- “I’ll tell you what is convenient,” he said after a moment. “To sleep until noon and have someone bring you your breakfast on a tray. To cancel an appointment at the very last minute. To keep a carriage waiting at the door of one party, so that on a moment’s notice it can whisk you away to another. To sidestep marriage in your youth and put off having children altogether. These are the greatest of conveniences, Anushka—and at one time, I had them all. But in the end, it has been the inconveniences that have mattered to me most.”
If given the choice in his later years, do you think Rostov would have wished he could have stayed in his previous life, or would have chosen the one that actually happened? Why?
- What did you think about the principles and actions of the Bolsheviks in this novel?
- What do you think about the aristocracy that existed in the novel? Do you agree or disagree with what happened to them?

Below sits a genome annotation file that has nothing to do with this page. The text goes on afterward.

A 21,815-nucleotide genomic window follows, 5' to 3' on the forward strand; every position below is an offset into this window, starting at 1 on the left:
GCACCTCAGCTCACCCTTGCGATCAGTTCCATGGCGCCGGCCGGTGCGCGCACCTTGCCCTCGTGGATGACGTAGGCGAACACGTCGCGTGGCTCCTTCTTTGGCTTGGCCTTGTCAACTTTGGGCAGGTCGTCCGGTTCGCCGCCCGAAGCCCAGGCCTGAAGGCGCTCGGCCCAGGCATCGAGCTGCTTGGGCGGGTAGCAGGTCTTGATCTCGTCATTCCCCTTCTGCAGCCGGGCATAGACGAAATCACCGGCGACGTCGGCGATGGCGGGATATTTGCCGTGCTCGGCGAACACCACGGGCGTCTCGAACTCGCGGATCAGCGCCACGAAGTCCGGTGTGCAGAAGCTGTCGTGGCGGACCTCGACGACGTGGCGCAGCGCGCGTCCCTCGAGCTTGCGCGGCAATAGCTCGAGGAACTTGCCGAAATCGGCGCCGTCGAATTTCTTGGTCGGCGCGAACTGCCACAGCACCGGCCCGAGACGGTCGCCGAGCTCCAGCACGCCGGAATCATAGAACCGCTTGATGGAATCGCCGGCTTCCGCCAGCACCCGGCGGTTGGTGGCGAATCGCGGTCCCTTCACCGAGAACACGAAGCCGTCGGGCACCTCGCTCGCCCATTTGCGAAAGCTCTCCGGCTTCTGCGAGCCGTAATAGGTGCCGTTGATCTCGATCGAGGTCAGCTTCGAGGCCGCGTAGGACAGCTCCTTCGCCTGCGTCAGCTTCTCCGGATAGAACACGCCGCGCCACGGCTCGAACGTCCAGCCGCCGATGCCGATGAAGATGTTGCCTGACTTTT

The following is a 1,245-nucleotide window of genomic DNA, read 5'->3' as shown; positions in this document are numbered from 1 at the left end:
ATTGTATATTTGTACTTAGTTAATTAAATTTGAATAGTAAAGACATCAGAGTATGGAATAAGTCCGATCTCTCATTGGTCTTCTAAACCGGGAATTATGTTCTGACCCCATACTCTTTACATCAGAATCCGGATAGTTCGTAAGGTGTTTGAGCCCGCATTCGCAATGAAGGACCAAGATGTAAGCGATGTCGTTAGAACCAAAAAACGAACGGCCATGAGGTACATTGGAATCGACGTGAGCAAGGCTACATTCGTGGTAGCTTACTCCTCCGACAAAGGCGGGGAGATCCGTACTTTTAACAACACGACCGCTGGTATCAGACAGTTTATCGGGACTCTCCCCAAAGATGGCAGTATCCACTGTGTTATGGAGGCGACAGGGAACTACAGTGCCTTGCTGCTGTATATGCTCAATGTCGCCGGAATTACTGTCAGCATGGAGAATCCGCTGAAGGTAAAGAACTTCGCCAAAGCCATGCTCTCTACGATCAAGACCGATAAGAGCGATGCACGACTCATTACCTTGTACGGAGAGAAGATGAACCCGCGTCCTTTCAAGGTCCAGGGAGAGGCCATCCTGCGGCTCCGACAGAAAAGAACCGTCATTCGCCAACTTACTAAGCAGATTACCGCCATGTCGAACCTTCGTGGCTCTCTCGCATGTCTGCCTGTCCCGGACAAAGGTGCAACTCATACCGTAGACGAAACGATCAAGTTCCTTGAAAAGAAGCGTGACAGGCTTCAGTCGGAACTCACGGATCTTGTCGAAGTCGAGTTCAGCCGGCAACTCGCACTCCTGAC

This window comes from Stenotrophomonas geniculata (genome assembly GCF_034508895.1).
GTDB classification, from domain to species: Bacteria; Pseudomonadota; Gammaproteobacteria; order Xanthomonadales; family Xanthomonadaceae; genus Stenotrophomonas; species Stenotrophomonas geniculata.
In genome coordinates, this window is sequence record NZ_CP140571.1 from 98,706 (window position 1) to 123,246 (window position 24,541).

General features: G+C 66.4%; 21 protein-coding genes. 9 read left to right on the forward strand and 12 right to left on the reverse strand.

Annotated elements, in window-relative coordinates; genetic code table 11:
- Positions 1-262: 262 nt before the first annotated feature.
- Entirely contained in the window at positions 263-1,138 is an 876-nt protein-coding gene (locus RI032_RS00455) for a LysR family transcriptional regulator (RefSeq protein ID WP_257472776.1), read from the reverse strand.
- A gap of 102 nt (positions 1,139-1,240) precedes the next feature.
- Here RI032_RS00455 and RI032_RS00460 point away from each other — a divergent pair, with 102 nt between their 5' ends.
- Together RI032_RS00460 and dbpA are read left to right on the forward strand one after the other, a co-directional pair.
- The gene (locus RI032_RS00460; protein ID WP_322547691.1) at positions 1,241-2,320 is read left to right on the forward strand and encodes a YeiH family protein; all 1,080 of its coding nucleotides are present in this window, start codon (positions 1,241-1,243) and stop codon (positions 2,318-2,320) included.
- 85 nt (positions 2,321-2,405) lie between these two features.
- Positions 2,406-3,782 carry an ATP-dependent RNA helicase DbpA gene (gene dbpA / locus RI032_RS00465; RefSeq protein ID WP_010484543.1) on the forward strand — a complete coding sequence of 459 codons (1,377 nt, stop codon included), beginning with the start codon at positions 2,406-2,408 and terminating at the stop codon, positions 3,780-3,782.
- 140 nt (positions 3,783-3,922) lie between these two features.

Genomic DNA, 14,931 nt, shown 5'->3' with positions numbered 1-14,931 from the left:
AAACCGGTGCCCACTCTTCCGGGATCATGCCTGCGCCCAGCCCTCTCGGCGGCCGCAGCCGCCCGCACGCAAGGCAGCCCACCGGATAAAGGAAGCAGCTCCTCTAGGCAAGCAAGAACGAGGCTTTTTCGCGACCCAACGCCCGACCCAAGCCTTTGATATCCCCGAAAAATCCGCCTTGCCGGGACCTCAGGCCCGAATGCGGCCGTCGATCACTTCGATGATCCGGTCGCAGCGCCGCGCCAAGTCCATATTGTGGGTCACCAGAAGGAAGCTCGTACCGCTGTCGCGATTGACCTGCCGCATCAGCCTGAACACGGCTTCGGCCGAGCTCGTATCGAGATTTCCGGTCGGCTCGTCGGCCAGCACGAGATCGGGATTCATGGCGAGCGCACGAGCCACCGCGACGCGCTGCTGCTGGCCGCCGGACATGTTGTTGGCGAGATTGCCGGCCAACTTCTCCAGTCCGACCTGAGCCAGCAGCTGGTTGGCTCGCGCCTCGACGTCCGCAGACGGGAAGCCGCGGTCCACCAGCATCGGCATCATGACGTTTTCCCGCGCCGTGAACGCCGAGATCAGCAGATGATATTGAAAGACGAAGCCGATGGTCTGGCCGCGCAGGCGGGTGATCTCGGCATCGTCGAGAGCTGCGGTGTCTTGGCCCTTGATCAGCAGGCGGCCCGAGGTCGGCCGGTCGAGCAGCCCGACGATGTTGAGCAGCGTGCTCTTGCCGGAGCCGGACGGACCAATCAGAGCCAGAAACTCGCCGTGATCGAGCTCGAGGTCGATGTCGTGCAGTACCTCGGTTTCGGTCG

- What do you think about Nina and the choices she made with her life?
- “Alexander Rostov was neither scientist nor sage; but at the age of sixty-four he was wise enough to know that life does not proceed by leaps and bounds. It unfolds. At any given moment, it is the manifestation of a thousand transitions. Our faculties wax and wane, our experiences accumulate and our opinions evolve–if not glacially, then at least gradually. Such that the events of an average day are as likely to transform who we are as a pinch of pepper is to transform a stew.”
How do you think Rostov has changed as a person over the course of the book? How has he influenced those around him?
- Did you find any events or characters of the book particularly funny? Which ones?
- What do you imagine Rostov doing after the end of the book?
- How would you feel if you were confined to a hotel like the Metropol? Do you think you would have acted as Rostov did? Or perhaps differently?